Griffin appearance: Reaction

Opinion was intensely polarised when Nick Griffin, leader of the BNP, took his seat on the show’s panel. Today, it remains exactly the same.

By Ian Dunt

One thing almost everyone agrees on is that Griffin delivered a poor performance yesterday on Question Time. Nervous, contradictory and evasive, he did not come across well. But that doesn’t appear to have changed the minds of many who opposed his appearance.

Peter Hain, secretary of state for Wales and the man who insisted to the BBC that allowing him on the debate was illegal, still insistsed the appearance was a moral mistake.

“The BBC should be ashamed of single-handedly doing a racist, fascist party the biggest favour in its grubby history,” he said. “Our black, Muslim and Jewish citizens will sleep much less easily now the BBC has legitimised the BNP by treating its racist poison as the views of just another mainstream political party when it is so uniquely evil and dangerous.” Those views were supported by Labour MP Diane Abbott, whose career as Westminster’s first black MP was thanks, in no small part, to an impressive Question Time appearance, agreed. “It’s all very well in the morning to say ‘oh well, he got smashed,” she told the Times. “But in the long run people who are attracted to the BNP will come away saying ‘he was a victim’. When you put the BNP into the mainstream like that they drag people onto their agenda. Everyone is talking about Nick Griffin. The programme has given him unnecessary exposure, unnecessary credibility, and giving more credibility to a fascist party in the middle of a recession is a very dangerous thing.”

Meanwhile, BBC deputy director general Mark Byford took the airwaves after filming to insist on the success of the evening. “Members of the audience asked the kind of tough questions that mark Question Time out as the premier television programme where the public put the panellists on the spot. We remain firmly of the view that it was appropriate to invite Nick Griffin on to the Question Time panel this evening in the context of the BBC meeting its obligation of due impartiality.”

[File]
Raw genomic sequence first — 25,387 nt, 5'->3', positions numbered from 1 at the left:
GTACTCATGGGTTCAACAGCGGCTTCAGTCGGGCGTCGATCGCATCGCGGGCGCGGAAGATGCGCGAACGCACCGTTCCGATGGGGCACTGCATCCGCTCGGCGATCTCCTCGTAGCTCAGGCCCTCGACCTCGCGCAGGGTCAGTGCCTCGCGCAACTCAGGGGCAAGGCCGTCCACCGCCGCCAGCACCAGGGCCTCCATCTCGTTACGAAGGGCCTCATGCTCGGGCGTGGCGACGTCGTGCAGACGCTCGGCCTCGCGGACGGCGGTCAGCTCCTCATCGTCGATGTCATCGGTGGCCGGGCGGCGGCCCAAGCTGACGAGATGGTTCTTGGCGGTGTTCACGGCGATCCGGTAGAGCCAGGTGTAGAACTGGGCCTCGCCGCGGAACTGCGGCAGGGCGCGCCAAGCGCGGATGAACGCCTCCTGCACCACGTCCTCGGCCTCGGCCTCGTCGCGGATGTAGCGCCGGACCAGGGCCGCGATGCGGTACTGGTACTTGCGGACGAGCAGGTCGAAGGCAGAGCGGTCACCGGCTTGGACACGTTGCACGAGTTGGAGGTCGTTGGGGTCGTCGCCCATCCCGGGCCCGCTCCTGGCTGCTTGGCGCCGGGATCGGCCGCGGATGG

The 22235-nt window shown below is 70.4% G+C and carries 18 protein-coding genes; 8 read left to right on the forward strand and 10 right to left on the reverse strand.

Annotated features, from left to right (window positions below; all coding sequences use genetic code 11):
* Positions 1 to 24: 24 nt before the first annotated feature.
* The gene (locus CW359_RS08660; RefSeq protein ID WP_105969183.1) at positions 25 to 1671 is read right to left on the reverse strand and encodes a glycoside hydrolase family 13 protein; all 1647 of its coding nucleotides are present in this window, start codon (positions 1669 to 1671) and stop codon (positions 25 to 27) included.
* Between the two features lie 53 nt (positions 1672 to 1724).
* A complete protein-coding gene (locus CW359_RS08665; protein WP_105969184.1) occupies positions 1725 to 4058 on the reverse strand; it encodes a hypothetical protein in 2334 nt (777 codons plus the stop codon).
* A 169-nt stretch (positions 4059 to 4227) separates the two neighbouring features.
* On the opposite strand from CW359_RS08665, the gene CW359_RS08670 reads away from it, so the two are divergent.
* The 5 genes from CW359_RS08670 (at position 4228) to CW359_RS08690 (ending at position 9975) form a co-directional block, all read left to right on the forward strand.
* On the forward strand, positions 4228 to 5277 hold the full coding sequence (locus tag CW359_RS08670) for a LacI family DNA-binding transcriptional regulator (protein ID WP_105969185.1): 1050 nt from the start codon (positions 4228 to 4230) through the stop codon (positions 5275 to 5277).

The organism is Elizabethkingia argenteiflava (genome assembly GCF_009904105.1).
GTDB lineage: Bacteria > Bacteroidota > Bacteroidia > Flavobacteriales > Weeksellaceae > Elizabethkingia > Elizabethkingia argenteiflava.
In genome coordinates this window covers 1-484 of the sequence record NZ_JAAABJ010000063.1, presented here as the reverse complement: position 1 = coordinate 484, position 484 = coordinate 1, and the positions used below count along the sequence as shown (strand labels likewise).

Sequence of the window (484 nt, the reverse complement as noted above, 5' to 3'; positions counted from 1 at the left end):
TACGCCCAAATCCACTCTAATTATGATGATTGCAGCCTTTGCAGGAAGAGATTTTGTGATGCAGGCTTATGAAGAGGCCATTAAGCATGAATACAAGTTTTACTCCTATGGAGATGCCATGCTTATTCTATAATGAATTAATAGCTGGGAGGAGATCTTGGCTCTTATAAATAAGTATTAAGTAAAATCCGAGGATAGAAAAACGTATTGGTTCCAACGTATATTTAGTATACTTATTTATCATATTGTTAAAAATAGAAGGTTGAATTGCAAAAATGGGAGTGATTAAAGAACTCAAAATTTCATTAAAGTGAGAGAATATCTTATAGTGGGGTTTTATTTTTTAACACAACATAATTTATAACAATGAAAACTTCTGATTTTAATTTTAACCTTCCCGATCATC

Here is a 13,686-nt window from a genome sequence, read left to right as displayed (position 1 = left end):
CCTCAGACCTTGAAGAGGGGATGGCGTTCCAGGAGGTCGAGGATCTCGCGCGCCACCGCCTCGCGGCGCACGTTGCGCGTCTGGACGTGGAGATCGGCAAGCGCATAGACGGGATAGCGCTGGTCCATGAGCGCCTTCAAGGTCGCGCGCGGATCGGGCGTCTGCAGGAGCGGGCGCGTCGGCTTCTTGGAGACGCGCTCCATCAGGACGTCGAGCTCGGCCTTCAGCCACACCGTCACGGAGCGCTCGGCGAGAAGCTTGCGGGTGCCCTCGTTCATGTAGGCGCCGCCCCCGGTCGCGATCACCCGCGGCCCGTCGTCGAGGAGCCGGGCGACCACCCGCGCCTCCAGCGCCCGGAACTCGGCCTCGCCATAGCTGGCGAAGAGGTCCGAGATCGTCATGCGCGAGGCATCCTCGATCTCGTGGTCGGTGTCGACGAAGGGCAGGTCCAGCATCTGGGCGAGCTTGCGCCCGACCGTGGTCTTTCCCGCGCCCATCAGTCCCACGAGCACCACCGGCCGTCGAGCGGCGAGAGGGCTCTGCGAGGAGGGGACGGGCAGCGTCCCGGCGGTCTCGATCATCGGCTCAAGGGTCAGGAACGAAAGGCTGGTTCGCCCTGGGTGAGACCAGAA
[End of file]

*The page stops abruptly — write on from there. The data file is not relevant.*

The BNP itself was less impressed. Party spokesman John Walker was on Radio 4’s Today programme this morning, insisting the programme was a sabotage effort. “This wasn’t really Question Time, was it? They changed the whole format of the programme into a complete, 100-per cent attack on Nick. Anyone who was opposed to the BNP would probably feel very smug and pleased with themselves this morning. But I don’t think it makes much different to the people in white working class areas that have been betrayed by the mainstream politicians. If anything, a lot of their concerns were confirmed last night about the mainstream.”

But the final word should go to Mr Griffin himself, who said the event went very much as he expected. “It will polarise normal opinion. People who have always been against the BNP will say that I couldn’t answer some things. But a huge swath of British people will remember some of the things I said and say to themselves they’ve never heard anyone on Question Time say that before and millions of people will think that man speaks what I feel.

“I think people will see the extraordinary hostility shown to me from the people representing the three old parties,” he continued. “It’s still a matter of the main political parties being against the outsider and that is what it is about. I would say it was a hard fought match and I’m perfectly happy that I have done my best. I can see that millions of people who don’t usually watch Question Time will remember what I’ve said and think that’s how they feel and I’m perfectly happy with that.”

He insisted it would not be the last time he appeared on Question Time. “We are on the same political footing as the Greens and Ukip in terms of representation so they will have to have us on again and I hope that when they do they have us on in a part of the country that is one of our strongholds. They put us on in London where the indigenous population is in the minority so we don’t have much sympathy or support. I would hope they put us on next time in an area where we have councillors elected or in my constituency where there will be a lot of sympathy amongst the audience.”